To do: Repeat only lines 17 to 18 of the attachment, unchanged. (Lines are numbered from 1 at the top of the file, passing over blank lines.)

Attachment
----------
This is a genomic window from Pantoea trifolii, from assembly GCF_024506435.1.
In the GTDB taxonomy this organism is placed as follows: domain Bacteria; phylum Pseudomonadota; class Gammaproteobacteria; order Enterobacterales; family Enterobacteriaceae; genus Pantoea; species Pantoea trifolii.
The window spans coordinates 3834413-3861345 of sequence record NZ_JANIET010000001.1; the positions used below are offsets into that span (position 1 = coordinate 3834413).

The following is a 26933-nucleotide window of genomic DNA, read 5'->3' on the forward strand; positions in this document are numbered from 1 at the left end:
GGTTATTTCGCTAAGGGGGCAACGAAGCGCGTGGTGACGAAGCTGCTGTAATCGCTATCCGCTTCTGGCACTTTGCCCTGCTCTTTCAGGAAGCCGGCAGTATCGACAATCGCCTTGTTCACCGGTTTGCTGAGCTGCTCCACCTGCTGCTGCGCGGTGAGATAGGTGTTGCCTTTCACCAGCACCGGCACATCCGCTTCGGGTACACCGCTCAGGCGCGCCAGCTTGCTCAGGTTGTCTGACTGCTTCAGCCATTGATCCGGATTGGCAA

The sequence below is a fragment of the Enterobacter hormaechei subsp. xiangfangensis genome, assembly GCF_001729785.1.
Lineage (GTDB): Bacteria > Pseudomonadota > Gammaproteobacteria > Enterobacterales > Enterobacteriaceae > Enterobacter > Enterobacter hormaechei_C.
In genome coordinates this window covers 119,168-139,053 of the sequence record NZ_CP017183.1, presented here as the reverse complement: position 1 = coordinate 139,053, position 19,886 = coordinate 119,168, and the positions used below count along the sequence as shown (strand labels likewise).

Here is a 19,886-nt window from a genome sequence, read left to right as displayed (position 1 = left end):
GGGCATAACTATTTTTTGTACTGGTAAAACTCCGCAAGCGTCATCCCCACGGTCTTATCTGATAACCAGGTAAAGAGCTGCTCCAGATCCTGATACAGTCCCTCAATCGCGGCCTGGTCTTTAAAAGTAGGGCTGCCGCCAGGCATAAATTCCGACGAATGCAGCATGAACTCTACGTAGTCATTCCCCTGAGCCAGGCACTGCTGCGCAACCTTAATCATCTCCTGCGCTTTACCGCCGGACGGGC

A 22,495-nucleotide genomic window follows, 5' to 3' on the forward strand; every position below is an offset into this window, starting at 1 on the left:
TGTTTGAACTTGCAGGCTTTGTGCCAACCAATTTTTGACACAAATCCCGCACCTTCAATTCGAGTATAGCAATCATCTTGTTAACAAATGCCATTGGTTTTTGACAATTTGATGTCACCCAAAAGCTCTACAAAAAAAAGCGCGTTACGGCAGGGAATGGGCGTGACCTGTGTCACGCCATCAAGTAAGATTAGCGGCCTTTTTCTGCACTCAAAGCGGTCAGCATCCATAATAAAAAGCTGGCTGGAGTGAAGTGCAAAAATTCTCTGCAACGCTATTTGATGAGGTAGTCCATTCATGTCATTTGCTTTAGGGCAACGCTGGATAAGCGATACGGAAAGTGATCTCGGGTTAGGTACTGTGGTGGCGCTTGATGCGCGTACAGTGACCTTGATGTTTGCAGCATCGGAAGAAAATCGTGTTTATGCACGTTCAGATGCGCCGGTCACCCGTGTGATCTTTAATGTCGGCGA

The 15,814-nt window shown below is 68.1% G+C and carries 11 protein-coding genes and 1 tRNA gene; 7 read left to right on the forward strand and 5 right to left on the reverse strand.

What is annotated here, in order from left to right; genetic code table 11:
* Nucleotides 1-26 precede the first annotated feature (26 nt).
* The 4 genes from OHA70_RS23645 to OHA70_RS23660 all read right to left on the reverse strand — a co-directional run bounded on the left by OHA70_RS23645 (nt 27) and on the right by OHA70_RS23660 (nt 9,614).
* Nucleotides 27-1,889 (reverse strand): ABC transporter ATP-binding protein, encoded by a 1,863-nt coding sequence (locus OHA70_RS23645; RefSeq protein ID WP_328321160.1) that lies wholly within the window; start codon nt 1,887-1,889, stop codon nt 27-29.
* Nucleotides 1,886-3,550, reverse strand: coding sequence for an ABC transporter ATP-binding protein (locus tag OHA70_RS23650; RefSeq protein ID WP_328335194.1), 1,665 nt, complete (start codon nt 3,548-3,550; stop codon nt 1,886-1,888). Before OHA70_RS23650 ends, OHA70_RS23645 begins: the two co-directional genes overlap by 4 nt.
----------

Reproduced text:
* Nucleotides 27-1,889 (reverse strand): ABC transporter ATP-binding protein, encoded by a 1,863-nt coding sequence (locus OHA70_RS23645; RefSeq protein ID WP_328321160.1) that lies wholly within the window; start codon nt 1,887-1,889, stop codon nt 27-29.
* Nucleotides 1,886-3,550, reverse strand: coding sequence for an ABC transporter ATP-binding protein (locus tag OHA70_RS23650; RefSeq protein ID WP_328335194.1), 1,665 nt, complete (start codon nt 3,548-3,550; stop codon nt 1,886-1,888). Before OHA70_RS23650 ends, OHA70_RS23645 begins: the two co-directional genes overlap by 4 nt.